Heavy Trip : Fantasia Film Festival Review
Honestly, 'Heavy Trip' could have restrained or transcended its outlandishness to be that rare heartwarming comedy about an ostracized music subculture. For now, it’s a watchable, fairly entertaining comedy without much heart in it.
Heavy Trip  – A Charming Yet Overcooked Heavy-Metal Comedy
The cold and long Scandinavian winters, enshrouding its lush and intimidatingly vast landscape, has conjured the need for heavy metal music. Strewn with dark themes derived from Norse mythology, metal music is often dubbed as dangerously weird and a provocateur of violence. It has faced undue discrimination and harsh generalizations. The metal-head or headbangers’ blast-beating music to purge themselves from the feelings of alienation and their preferred outre attires plus make-ups were instantaneously dismissed as satanic and barbaric. Lately, cinema has warmed up its depiction of metal culture. We’ve had Metalhead (2013), an Icelandic drama about an alienated teenage girl grieving over her brother’s accidental death by seeking solace in heavy-metal music. Then there was sorrowful true-crime drama Bomb City (2017), stressing the unfair treatment and crime committed against a group of angry, middle-class Texan adolescents for their preference in music. Counterbalancing these serious-minded approach, Finnish film-makers’ Juuso Laatio and Jukka Vidgren’s Heavy Trip (‘Hevi reissu’, 2018) takes the familiar underdog route and attempts to offer a hilarious ode to metal music connoisseurs, marked with bouts of eccentric behavior.
Just because Scandinavia is world’s capital to ‘symphonic post-apocalyptic reindeer-grinding Christ-abusing extreme war pagan Fennoscandia metal’, it doesn’t mean the local populace is appreciative to metal scene. Living in the remote corner of Finland, the long-haired leather-jacket wearing Turo Moilanen (Johannes Holopainen), the lead singer of an unaccomplished metal band comprising of his childhood friends, naturally provokes lot of verbal abuses and frowns from his fellow villagers. Cycling through the blissful, green landscape, Turo often encounters the word ‘weird homo’. He brushes off the expletive and heads to his guitarist friend Lotvonen’s (Samuli Jaskio) den, situated below his family’s reindeer slaughterhouse, in order to honor the metal gods by playing classic hits. Playing alongside Turo and Lotvonen is chubby, wild-eyed drummer Jynkky (Antti Heikkinen) and bassist Pasi (Max Ovaska), who recites his encyclopedic knowledge of metal with a dead-pan stance.
Turo works as an orderly at a mental institution. But in their free time the lovable team of outcasts dreams of gaining fame and recording their first song. Finding inspiration for the first song isn’t a very easy job, but Lotvonen, blessed by the malfunction in the meat grinding machine, uses the thumping sound made by the stuck reindeer carcass to discover the perfect tune. The quartet catches a possible break when a music festival promoter accidentally comes to the slaughterhouse. He leaves the place with the group’s demo. Turo casually confides the slight possibility of playing a gig at the Norwegian festival to his love interest, a local florist named Miia (Minka Kuustonen). Soon the news spreads throughout the town, turning them overnight into local celebrities. The boys enjoy their newfound recognition, although the gig may not happen at all.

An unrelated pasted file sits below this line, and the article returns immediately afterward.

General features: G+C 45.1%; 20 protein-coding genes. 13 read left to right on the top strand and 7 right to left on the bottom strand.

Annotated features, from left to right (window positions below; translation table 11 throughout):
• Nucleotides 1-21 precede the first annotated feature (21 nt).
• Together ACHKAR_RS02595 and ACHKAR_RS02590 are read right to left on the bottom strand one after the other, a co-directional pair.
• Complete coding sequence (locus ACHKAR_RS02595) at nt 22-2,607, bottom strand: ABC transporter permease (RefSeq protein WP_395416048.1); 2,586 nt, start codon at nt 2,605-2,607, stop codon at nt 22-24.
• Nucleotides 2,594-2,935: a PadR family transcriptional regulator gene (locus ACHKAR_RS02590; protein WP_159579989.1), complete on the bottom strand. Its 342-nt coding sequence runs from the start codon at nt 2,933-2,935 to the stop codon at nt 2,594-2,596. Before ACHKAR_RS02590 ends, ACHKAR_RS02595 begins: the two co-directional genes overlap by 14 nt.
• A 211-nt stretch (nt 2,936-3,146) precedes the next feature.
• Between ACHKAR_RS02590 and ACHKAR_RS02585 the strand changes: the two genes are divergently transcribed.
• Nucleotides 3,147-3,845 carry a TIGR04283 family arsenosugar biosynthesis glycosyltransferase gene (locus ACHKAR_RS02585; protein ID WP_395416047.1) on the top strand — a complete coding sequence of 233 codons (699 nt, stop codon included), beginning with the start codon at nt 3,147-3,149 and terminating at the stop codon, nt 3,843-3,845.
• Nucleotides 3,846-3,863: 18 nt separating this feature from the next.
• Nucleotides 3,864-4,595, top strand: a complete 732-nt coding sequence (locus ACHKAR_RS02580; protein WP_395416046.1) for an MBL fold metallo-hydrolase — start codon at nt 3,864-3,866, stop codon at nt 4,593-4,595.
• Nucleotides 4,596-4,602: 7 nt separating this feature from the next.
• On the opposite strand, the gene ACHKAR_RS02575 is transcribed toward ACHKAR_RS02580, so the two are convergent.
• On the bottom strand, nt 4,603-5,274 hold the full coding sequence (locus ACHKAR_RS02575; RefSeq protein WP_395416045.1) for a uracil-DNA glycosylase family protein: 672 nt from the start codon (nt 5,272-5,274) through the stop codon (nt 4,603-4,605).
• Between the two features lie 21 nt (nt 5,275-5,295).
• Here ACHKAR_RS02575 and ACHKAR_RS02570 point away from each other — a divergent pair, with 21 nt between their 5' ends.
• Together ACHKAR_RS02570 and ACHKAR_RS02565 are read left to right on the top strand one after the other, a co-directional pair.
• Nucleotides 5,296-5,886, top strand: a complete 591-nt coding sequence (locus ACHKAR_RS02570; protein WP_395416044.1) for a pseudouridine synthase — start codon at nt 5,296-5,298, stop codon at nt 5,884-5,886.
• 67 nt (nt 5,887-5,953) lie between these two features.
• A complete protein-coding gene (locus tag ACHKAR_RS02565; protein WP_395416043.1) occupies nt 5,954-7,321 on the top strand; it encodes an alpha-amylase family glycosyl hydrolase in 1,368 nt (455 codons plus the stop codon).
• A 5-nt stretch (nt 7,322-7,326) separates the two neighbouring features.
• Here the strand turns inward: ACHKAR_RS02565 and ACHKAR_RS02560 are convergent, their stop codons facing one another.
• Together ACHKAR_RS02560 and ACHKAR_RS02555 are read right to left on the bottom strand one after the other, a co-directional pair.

The first-half of the narrative, bringing forth the characters’ idiosyncratic eccentricities, their understandable immaturity, and devil-may-care attitude perfectly sets up the quirky comedic tone, which is not far removed from their inner feelings. The dead-pan humor pays due homage to Rob Reiner’s This Is Spinal Tap (1984), especially Mas Ovaska’s Pasi who delivers wry jokes with a straight, mopey face. The four guys’ weirdness and kinship immediately makes us see them as underdogs whose individuality we immediately root for, irrespective of their recklessness and stupidity. Even though the writing cooks-up familiar narrative dimensions during these initial parts, the comedy of manners mixed with top-notch acting ensures utmost jollity and emotional restraint. Subsequently, after a muted middle-part, the narrative takes up an abrupt tonal shift and veers into a maniacally wild territory.
Idle, weapons-crazy Norwegian border guards, grave robbing, extracting a mentally-challenged patient out of the institute, Viking ships, and vomit that flows like projectile missile, which all may sound like epic comedy on-paper, but it didn’t work for me. The absolute bonkers of a tonal shift towards the end tries to bring forth a crazy, kooky laugh-riot. Nevertheless, there’s total detachment from characters and the constant amplification of the scenario hopes to generate laughs just for the sake of it. The final stretch is tonally close to the climax of Waititi’s ‘Hunt for Wilderpeople’ (2016). However, Waititi’s works often contains some emotional truth, however ridiculous and goofy the situation is. In other words, Waititi delicately balances between the serious and silly. Heavy Trip simply eschews the somber tone and adds too much of the sugary content, burying its messages of self-acceptance and non-conformity under the overly dopey humorous set-pieces. The film gets too generic that eventually instead of celebrating the quartet’s passion for metal music, we sort of receive a lengthy spoof about metal fandom. Honestly, Heavy Trip (92 minutes) could have restrained or transcended its outlandishness to be that rare heartwarming comedy about an ostracized music subculture. For now, it’s a watchable, fairly entertaining comedy without much heart in it.